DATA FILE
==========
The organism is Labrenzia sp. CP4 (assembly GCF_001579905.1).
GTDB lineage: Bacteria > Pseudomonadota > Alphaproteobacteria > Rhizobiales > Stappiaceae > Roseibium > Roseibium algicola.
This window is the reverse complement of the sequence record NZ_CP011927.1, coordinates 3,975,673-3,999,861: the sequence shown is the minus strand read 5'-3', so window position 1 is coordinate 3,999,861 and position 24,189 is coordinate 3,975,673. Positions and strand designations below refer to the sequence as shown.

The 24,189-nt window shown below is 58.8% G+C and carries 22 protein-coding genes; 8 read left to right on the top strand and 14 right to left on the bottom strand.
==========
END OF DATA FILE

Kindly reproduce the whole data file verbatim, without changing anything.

The organism is Labrenzia sp. CP4 (assembly GCF_001579905.1).
GTDB lineage: Bacteria > Pseudomonadota > Alphaproteobacteria > Rhizobiales > Stappiaceae > Roseibium > Roseibium algicola.
This window is the reverse complement of the sequence record NZ_CP011927.1, coordinates 3,975,673-3,999,861: the sequence shown is the minus strand read 5'-3', so window position 1 is coordinate 3,999,861 and position 24,189 is coordinate 3,975,673. Positions and strand designations below refer to the sequence as shown.

The 24,189-nt window shown below is 58.8% G+C and carries 22 protein-coding genes; 8 read left to right on the top strand and 14 right to left on the bottom strand.